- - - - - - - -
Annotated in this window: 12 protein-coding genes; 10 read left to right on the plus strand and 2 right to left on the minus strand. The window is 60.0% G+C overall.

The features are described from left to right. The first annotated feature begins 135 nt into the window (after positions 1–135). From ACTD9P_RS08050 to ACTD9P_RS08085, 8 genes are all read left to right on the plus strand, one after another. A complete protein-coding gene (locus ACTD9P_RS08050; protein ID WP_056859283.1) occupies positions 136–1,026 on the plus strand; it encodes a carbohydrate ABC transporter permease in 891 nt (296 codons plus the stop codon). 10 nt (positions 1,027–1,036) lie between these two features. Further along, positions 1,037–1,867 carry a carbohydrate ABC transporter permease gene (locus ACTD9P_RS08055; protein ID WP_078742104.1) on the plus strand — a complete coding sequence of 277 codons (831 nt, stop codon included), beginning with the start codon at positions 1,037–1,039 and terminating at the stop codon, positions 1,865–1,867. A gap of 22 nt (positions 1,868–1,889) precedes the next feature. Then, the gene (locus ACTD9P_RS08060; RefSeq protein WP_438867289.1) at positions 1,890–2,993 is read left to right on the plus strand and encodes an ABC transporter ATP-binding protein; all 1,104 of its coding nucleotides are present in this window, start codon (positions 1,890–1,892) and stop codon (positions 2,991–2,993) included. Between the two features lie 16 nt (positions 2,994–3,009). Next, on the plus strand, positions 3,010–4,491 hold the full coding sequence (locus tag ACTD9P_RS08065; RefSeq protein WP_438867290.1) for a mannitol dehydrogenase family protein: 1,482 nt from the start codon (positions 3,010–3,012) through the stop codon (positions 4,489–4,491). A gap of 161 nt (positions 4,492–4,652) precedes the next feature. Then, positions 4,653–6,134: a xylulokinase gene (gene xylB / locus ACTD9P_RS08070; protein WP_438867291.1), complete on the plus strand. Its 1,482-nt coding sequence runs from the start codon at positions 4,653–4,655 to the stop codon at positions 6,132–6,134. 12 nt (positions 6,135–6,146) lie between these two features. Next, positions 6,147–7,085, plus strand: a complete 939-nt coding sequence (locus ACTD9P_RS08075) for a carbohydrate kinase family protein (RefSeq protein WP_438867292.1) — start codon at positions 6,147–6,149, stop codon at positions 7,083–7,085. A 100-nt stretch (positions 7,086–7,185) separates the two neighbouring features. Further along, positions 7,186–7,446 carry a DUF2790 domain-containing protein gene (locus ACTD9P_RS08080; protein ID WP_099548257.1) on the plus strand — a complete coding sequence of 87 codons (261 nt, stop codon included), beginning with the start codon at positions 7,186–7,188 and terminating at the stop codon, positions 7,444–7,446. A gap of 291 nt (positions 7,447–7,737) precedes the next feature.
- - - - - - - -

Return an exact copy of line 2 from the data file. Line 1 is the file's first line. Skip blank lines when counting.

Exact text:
The features are described from left to right. The first annotated feature begins 135 nt into the window (after positions 1–135). From ACTD9P_RS08050 to ACTD9P_RS08085, 8 genes are all read left to right on the plus strand, one after another. A complete protein-coding gene (locus ACTD9P_RS08050; protein ID WP_056859283.1) occupies positions 136–1,026 on the plus strand; it encodes a carbohydrate ABC transporter permease in 891 nt (296 codons plus the stop codon). 10 nt (positions 1,027–1,036) lie between these two features. Further along, positions 1,037–1,867 carry a carbohydrate ABC transporter permease gene (locus ACTD9P_RS08055; protein ID WP_078742104.1) on the plus strand — a complete coding sequence of 277 codons (831 nt, stop codon included), beginning with the start codon at positions 1,037–1,039 and terminating at the stop codon, positions 1,865–1,867. A gap of 22 nt (positions 1,868–1,889) precedes the next feature. Then, the gene (locus ACTD9P_RS08060; RefSeq protein WP_438867289.1) at positions 1,890–2,993 is read left to right on the plus strand and encodes an ABC transporter ATP-binding protein; all 1,104 of its coding nucleotides are present in this window, start codon (positions 1,890–1,892) and stop codon (positions 2,991–2,993) included. Between the two features lie 16 nt (positions 2,994–3,009). Next, on the plus strand, positions 3,010–4,491 hold the full coding sequence (locus tag ACTD9P_RS08065; RefSeq protein WP_438867290.1) for a mannitol dehydrogenase family protein: 1,482 nt from the start codon (positions 3,010–3,012) through the stop codon (positions 4,489–4,491). A gap of 161 nt (positions 4,492–4,652) precedes the next feature. Then, positions 4,653–6,134: a xylulokinase gene (gene xylB / locus ACTD9P_RS08070; protein WP_438867291.1), complete on the plus strand. Its 1,482-nt coding sequence runs from the start codon at positions 4,653–4,655 to the stop codon at positions 6,132–6,134. 12 nt (positions 6,135–6,146) lie between these two features. Next, positions 6,147–7,085, plus strand: a complete 939-nt coding sequence (locus ACTD9P_RS08075) for a carbohydrate kinase family protein (RefSeq protein WP_438867292.1) — start codon at positions 6,147–6,149, stop codon at positions 7,083–7,085. A 100-nt stretch (positions 7,086–7,185) separates the two neighbouring features. Further along, positions 7,186–7,446 carry a DUF2790 domain-containing protein gene (locus ACTD9P_RS08080; protein ID WP_099548257.1) on the plus strand — a complete coding sequence of 87 codons (261 nt, stop codon included), beginning with the start codon at positions 7,186–7,188 and terminating at the stop codon, positions 7,444–7,446. A gap of 291 nt (positions 7,447–7,737) precedes the next feature.